© 2019 Southern Downs Counselling & Psychotherapy Service

Mediation

We provide a mediation service that facilitates the resolution of issues between two people by an independent and neutral person, ensuring that the mediation remains confidential and voluntary, and the welfare of both parties is taken into account. 

  • The mediator will first collect sufficient information from the parties to determine whether mediation is appropriate. 

  • The mediator will advise the parties of the parameters of the mediation service and if mediation is not considered appropriate, other options can be explored in a supportive and consultative manner. 

  • The mediator facilitates mediation between two parties only as it is considered that with more than two parties there is a risk of people dividing or splitting into sides, with the potential for individuals to then feel targeted or bullied. Participants must feel safe to speak during the mediation, and there must be a perception of fairness. 

  • Mediation is not a forum for investigating or resolving complaints made by one or both parties. The mediator does not make judgements or come to conclusions about the issues raised. For this reason, if allegations of inappropriate conduct such as workplace bullying or harassment have been made, this should be investigated and resolved by a separate process. 

  • Mediation is voluntary. Both parties must agree to engage in the mediation and not be compelled to participate. 

  • Both parties must agree that they want to resolve the conflict, and are willing to negotiate a resolution and take responsibility for their own contribution to repairing their relationship. 

  • The mediator will speak with both parties separately first to ensure they understand and consent to the parameters and intentions of the mediation process, and to assess whether proceeding with the mediation will pose any risks to the individual participants or the mediator. 

  • The role of the mediator is to encourage the participants to identify and explore options for resolving their issues and to help them to find mutually acceptable solutions. The mediator may make recommendations or suggestions to help the parties reach a resolution, however the mediator does not impose solutions or make judgments. 

  • If the mediator identifies any barriers to proceeding with the mediation, they will be communicate their concern to the participants as appropriate. 

  • If the mediator is concerned about risk to the wellbeing of one of the participants to the mediation, they may recommend suspending the mediation until the participant receives individual support e.g. via counselling or GP referral.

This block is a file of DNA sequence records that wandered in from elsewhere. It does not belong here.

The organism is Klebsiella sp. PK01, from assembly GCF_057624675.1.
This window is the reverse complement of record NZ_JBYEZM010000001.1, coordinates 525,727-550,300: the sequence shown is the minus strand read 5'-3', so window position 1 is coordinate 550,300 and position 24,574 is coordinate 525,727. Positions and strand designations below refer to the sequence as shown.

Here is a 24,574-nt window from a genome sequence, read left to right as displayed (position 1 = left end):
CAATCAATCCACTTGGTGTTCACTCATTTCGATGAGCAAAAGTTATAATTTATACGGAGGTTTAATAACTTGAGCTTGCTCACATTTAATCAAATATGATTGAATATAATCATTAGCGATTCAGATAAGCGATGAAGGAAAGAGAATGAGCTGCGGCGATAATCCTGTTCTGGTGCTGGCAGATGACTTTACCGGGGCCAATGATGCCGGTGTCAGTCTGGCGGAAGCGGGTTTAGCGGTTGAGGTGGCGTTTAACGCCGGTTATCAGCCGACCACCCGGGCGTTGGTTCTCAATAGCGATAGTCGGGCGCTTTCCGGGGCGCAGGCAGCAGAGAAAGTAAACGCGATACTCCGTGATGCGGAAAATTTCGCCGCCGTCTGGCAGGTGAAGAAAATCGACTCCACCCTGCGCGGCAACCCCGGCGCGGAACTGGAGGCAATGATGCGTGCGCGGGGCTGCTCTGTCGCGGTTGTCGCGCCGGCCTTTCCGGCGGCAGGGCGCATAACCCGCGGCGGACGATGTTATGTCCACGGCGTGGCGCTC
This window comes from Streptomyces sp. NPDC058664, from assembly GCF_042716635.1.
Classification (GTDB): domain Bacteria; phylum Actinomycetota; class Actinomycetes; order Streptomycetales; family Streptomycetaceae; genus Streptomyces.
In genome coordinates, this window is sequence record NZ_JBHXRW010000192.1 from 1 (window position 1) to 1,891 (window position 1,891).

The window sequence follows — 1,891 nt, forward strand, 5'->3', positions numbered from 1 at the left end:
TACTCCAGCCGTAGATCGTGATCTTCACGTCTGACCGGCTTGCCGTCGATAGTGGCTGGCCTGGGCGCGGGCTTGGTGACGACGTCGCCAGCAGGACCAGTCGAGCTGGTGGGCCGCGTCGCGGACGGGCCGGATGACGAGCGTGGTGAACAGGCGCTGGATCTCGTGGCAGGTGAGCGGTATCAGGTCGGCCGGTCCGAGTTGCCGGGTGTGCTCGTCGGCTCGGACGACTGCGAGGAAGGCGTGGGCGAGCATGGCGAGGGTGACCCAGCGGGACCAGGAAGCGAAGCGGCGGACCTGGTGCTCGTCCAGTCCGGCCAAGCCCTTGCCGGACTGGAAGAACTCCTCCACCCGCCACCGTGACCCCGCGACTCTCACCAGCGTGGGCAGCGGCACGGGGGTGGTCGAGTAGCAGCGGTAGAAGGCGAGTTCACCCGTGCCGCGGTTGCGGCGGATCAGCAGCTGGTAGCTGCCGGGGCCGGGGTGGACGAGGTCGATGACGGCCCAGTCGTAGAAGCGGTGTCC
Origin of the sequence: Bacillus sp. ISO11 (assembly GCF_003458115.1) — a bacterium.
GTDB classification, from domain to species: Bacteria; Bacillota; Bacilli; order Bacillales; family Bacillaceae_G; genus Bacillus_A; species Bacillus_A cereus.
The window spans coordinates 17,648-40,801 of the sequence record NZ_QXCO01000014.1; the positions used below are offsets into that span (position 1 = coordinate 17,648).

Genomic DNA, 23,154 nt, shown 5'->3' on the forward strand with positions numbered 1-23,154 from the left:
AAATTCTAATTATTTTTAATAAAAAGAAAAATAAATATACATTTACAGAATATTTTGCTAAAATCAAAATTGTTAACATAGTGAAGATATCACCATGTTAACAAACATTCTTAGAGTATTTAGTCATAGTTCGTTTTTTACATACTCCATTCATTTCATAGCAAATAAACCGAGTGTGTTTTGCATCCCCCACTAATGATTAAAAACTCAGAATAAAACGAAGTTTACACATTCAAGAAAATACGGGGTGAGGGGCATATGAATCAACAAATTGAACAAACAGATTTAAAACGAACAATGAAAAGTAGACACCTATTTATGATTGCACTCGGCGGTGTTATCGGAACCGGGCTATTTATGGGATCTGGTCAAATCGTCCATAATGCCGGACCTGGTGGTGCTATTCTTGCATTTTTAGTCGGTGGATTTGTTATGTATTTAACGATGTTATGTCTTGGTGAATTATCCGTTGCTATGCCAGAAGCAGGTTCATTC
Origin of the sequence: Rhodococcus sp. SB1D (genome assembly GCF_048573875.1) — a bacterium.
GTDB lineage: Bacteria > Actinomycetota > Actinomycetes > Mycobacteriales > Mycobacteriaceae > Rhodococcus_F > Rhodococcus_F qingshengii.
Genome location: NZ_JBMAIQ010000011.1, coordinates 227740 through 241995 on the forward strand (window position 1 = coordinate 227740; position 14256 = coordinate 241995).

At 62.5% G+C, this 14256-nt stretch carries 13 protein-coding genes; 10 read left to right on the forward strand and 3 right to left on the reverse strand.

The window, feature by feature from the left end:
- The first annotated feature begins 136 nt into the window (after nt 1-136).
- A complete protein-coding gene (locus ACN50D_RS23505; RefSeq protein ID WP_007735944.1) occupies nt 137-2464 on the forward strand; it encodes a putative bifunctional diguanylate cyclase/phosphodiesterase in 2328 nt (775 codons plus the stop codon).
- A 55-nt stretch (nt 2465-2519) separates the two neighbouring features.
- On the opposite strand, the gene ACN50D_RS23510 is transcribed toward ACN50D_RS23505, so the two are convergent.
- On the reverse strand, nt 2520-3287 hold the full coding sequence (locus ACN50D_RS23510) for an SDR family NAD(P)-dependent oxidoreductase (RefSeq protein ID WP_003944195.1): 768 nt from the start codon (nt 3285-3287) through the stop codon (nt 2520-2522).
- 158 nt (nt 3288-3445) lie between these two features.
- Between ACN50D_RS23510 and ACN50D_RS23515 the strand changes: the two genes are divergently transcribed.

• During the pre-mediation discussions with each participant, the mediator will fully explain their own and participants’ obligations with regard to confidentiality. The mediator will obtain consent from the parties to proceed with the mediation. (See Mediation Consent Form below). 

  • The mediation is covered by legal privilege which means that participants in the mediation cannot request the release of information from the mediation via court subpoena or judicial proceedings. 

  • The discussions facilitated by the mediator with participants are confidential. Whilst the mediator may seek outside information, this will only be to:  

  • collect additional background; or

  • provide general information about the mediation process; or

  • co-ordinate logistics; or  

  • determine whether or not an agreement was reached. 

  • The mediation agreement is between the two parties only. In workplace mediations, the employing organisation may request feedback however this is limited to the agreement outcomes and only with the prior consent of both parties. If consent is given, this must be documented in the Mediation Agreement to which both parties have provided their written consent. 

  • The mediator will document any agreements made between the parties and will obtain their signatures on the agreement. This document remains confidential unless the parties to the mediation both agree to it. 

  • If the mediator recommends to provide recommendations to a third-party organisation, this will only be done with the consent of both parties.